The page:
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McDaniel: Make it something that youre sharing, not pushing
Michallene McDaniel, Gainesville State College associate professor of sociology, teaches an upper level class on diversity and social justice. - photo by SARA GUEVARA | The Times

Michallene McDaniel | Gainesville State College

Michallene McDaniel has been with Gainesville State for more than a decade but said she feels like she hasn’t worked a day in her life.

“I think, if my job was just to get across curriculum every day, I think that would not be terribly gratifying,” she said. “But the fact that education has the ability to help transform people’s lives is extraordinarily gratifying.”

She has been published in numerous textbooks and professional journals and was named “Outstanding Faculty Member of the Year” at Gainesville State and named to The Princeton Review’s Top 300 professors list.

Why did you choose teaching?
“I always liked the idea of teaching when I was growing up but ended up teaching out of pursuing a degree in sociology. I figured out that I could either analyze data for a big corporation and do sociology that way or I could take this thing that I really loved and really found fascinating and helpful in people’s lives and share it with them. So I always thought that I would like it, and then when I actually finally did get into my own classroom, yes, it is the happiest place for me, basically.”

“To connect with the students, to provide them with a new way of looking at themselves and their place in the world, to help them make sense of some things that may be troubling them, give them a new way to think about things — because I know that most of my students are not going to become sociologists and that intro to sociology, for instance, might be the only sociology class they ever take. But I think it can be a valuable experience because it teaches them about themselves and to see themselves within the bigger picture, and I think everybody benefits from that.”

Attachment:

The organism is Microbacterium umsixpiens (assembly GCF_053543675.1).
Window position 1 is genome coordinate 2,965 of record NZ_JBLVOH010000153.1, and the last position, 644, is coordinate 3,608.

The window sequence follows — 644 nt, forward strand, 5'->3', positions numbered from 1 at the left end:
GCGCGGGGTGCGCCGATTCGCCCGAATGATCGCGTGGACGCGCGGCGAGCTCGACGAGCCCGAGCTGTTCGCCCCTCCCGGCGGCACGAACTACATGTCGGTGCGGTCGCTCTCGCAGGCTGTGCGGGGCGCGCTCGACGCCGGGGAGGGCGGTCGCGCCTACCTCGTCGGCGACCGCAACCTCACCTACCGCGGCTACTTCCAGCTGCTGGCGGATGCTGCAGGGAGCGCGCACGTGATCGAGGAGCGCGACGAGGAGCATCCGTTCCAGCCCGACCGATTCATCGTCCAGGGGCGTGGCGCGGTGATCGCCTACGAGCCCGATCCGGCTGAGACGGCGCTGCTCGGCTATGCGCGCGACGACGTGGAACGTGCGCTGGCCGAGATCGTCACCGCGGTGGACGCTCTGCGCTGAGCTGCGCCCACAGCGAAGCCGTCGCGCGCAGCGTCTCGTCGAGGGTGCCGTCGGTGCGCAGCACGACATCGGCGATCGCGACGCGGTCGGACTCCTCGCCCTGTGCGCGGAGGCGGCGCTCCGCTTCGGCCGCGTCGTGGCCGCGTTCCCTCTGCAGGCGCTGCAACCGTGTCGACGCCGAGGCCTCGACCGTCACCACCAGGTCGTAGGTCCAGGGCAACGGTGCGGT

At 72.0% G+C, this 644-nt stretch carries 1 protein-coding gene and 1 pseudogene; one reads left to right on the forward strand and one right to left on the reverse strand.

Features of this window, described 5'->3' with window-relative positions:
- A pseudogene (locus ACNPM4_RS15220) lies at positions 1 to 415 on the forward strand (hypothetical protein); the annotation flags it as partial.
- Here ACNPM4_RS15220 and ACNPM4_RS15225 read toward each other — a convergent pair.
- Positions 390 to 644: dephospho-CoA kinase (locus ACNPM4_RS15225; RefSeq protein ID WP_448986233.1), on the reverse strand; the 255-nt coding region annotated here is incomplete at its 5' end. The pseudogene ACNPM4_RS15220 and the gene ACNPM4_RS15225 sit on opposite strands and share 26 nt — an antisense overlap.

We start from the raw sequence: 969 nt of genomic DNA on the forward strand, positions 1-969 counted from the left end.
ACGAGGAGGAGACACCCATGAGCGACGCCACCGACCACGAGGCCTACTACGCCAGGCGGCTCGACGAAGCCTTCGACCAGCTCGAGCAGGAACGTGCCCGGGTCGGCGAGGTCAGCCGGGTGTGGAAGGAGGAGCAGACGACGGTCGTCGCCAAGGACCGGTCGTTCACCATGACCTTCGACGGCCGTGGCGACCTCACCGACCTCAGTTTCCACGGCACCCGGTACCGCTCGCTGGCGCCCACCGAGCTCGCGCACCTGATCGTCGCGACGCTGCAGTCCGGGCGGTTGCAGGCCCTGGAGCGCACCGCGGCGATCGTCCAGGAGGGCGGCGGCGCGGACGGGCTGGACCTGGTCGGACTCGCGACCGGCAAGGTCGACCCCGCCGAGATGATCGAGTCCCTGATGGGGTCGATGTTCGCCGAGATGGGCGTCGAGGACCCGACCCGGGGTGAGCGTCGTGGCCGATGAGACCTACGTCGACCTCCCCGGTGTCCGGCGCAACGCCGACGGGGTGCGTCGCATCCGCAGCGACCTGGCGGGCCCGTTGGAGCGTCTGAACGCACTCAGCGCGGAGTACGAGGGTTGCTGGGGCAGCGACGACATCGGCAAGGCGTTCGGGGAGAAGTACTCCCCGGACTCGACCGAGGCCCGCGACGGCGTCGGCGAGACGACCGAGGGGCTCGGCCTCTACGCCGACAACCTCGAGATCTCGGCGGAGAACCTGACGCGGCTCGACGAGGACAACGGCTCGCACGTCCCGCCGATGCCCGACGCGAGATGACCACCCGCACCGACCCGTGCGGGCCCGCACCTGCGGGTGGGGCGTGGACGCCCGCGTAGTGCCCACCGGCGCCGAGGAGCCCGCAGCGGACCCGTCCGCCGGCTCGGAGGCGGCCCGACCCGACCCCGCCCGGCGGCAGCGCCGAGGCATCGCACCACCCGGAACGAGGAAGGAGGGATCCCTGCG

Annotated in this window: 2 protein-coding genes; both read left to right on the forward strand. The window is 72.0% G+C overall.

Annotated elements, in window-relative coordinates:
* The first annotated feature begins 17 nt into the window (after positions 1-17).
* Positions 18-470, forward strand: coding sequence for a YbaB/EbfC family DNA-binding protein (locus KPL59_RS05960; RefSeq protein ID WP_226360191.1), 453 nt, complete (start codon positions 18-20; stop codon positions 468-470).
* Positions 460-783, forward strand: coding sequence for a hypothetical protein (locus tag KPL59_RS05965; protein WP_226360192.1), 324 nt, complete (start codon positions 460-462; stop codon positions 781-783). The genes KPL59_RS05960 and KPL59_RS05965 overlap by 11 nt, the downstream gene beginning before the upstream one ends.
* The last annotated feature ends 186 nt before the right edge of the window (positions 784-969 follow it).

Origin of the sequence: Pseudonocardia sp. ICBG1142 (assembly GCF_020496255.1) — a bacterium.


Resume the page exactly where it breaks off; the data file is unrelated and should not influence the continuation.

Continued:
Most memorable teaching moment
“ Seeing students of different ages — I mean, some of them have been traditional students, the 18-year-olds, some of them have been in their 50s — but seeing people that are not sure they can do the school thing or they have had really rough backgrounds — I’ve had students who have had trouble with the law in the past, trouble with addiction — and they straighten themselves up and they find out they’ve got a brain that works and they just needed a little encouragement.”

Advice for other teachers
“... You have to figure out where your students are. You have to meet them there, and you have to find creative ways to get them to come along with you so you can get them to where they need to be in terms of learning the stuff in the course. I’ve talked to a lot of teachers over the years ... but the people that I have encountered who it really seems like they’re expending a tremendous amount of energy in the endeavor of teaching — they see it as this kind of struggle with the students. It’s sort of like a me-against-them kind of thing and ‘I will inflict this knowledge on them.’ Instead of making it something that you’re pushing on people, make it something that you’re sharing.”